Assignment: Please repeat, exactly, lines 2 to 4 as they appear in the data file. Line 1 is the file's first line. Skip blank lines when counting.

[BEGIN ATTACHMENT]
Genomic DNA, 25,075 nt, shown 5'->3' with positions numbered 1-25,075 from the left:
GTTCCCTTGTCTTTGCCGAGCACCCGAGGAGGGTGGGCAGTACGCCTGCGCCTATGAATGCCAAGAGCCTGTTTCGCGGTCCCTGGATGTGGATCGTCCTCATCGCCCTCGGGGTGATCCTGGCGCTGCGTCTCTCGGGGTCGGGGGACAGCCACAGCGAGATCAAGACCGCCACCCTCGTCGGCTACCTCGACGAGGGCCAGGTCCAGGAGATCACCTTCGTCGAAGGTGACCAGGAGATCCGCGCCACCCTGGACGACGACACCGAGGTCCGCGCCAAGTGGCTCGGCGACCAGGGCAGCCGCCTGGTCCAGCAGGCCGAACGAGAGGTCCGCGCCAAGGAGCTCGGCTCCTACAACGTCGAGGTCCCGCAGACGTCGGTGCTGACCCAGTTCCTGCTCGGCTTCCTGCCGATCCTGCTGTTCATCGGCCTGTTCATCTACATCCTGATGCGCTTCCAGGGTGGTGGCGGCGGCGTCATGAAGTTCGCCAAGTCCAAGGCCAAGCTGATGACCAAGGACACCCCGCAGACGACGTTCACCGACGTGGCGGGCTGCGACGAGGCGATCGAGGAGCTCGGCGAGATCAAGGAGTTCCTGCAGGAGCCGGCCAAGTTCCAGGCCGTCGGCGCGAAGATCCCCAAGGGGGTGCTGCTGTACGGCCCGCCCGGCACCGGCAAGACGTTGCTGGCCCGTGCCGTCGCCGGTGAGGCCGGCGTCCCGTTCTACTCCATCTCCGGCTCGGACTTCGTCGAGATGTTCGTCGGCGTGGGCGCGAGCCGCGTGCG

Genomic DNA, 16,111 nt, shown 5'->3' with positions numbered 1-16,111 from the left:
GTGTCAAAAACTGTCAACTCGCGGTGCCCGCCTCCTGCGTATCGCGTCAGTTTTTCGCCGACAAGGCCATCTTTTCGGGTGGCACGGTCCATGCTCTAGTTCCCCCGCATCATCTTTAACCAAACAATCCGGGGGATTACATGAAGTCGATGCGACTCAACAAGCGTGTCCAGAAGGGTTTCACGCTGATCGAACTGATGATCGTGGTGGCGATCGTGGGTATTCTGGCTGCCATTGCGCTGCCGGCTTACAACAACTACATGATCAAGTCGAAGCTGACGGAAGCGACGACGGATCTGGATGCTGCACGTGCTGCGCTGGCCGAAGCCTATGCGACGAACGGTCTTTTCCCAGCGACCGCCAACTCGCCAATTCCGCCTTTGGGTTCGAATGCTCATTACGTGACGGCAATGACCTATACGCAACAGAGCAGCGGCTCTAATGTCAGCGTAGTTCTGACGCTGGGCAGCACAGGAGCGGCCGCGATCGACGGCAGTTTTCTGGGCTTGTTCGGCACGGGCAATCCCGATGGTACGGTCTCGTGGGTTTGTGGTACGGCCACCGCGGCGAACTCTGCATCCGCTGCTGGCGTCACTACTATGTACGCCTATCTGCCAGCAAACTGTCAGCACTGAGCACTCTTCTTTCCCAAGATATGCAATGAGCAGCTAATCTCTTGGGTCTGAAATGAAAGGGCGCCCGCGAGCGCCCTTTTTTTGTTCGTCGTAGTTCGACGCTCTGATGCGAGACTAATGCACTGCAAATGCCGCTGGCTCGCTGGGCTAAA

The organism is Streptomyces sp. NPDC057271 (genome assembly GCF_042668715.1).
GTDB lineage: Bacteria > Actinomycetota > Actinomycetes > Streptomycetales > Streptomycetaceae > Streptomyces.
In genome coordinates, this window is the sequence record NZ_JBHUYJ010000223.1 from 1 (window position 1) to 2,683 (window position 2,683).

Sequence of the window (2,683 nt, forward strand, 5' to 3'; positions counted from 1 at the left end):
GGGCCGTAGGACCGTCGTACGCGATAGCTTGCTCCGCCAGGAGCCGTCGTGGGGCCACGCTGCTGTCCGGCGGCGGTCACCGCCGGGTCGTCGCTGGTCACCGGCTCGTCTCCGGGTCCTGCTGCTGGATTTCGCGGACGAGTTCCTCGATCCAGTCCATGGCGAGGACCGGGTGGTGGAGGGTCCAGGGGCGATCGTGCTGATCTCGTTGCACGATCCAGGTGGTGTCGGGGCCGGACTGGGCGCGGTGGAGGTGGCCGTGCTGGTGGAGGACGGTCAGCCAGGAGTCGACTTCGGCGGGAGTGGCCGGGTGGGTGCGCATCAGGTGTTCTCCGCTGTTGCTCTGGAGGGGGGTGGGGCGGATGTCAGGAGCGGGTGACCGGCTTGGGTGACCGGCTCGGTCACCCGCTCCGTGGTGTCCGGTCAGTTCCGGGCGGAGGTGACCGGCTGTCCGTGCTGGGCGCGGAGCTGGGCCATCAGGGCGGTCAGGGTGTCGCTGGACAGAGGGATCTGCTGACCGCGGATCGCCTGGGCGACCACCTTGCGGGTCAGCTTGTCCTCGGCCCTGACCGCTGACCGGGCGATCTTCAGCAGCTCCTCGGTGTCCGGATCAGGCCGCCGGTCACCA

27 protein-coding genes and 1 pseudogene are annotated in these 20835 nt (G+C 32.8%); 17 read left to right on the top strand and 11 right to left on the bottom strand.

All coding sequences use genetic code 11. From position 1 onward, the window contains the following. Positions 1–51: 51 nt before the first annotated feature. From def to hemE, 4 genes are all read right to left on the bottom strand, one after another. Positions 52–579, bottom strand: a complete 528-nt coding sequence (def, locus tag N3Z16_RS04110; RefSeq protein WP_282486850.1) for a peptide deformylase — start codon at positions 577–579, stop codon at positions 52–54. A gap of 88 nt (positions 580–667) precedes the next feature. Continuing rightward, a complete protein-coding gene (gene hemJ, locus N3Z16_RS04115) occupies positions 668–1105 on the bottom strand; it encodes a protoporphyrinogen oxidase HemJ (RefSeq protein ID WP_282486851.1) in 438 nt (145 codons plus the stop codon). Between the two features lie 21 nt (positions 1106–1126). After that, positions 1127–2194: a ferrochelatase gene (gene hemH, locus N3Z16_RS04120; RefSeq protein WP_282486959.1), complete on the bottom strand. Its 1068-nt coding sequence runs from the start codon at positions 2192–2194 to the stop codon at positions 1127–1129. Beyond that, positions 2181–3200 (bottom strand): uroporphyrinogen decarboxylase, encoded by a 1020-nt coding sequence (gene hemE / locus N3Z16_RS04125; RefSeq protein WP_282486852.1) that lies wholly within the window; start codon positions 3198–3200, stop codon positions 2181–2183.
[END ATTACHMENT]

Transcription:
GTTCCCTTGTCTTTGCCGAGCACCCGAGGAGGGTGGGCAGTACGCCTGCGCCTATGAATGCCAAGAGCCTGTTTCGCGGTCCCTGGATGTGGATCGTCCTCATCGCCCTCGGGGTGATCCTGGCGCTGCGTCTCTCGGGGTCGGGGGACAGCCACAGCGAGATCAAGACCGCCACCCTCGTCGGCTACCTCGACGAGGGCCAGGTCCAGGAGATCACCTTCGTCGAAGGTGACCAGGAGATCCGCGCCACCCTGGACGACGACACCGAGGTCCGCGCCAAGTGGCTCGGCGACCAGGGCAGCCGCCTGGTCCAGCAGGCCGAACGAGAGGTCCGCGCCAAGGAGCTCGGCTCCTACAACGTCGAGGTCCCGCAGACGTCGGTGCTGACCCAGTTCCTGCTCGGCTTCCTGCCGATCCTGCTGTTCATCGGCCTGTTCATCTACATCCTGATGCGCTTCCAGGGTGGTGGCGGCGGCGTCATGAAGTTCGCCAAGTCCAAGGCCAAGCTGATGACCAAGGACACCCCGCAGACGACGTTCACCGACGTGGCGGGCTGCGACGAGGCGATCGAGGAGCTCGGCGAGATCAAGGAGTTCCTGCAGGAGCCGGCCAAGTTCCAGGCCGTCGGCGCGAAGATCCCCAAGGGGGTGCTGCTGTACGGCCCGCCCGGCACCGGCAAGACGTTGCTGGCCCGTGCCGTCGCCGGTGAGGCCGGCGTCCCGTTCTACTCCATCTCCGGCTCGGACTTCGTCGAGATGTTCGTCGGCGTGGGCGCGAGCCGCGTGCG

Genomic DNA, 16,111 nt, shown 5'->3' with positions numbered 1-16,111 from the left:
GTGTCAAAAACTGTCAACTCGCGGTGCCCGCCTCCTGCGTATCGCGTCAGTTTTTCGCCGACAAGGCCATCTTTTCGGGTGGCACGGTCCATGCTCTAGTTCCCCCGCATCATCTTTAACCAAACAATCCGGGGGATTACATGAAGTCGATGCGACTCAACAAGCGTGTCCAGAAGGGTTTCACGCTGATCGAACTGATGATCGTGGTGGCGATCGTGGGTATTCTGGCTGCCATTGCGCTGCCGGCTTACAACAACTACATGATCAAGTCGAAGCTGACGGAAGCGACGACGGATCTGGATGCTGCACGTGCTGCGCTGGCCGAAGCCTATGCGACGAACGGTCTTTTCCCAGCGACCGCCAACTCGCCAATTCCGCCTTTGGGTTCGAATGCTCATTACGTGACGGCAATGACCTATACGCAACAGAGCAGCGGCTCTAATGTCAGCGTAGTTCTGACGCTGGGCAGCACAGGAGCGGCCGCGATCGACGGCAGTTTTCTGGGCTTGTTCGGCACGGGCAATCCCGATGGTACGGTCTCGTGGGTTTGTGGTACGGCCACCGCGGCGAACTCTGCATCCGCTGCTGGCGTCACTACTATGTACGCCTATCTGCCAGCAAACTGTCAGCACTGAGCACTCTTCTTTCCCAAGATATGCAATGAGCAGCTAATCTCTTGGGTCTGAAATGAAAGGGCGCCCGCGAGCGCCCTTTTTTTGTTCGTCGTAGTTCGACGCTCTGATGCGAGACTAATGCACTGCAAATGCCGCTGGCTCGCTGGGCTAAA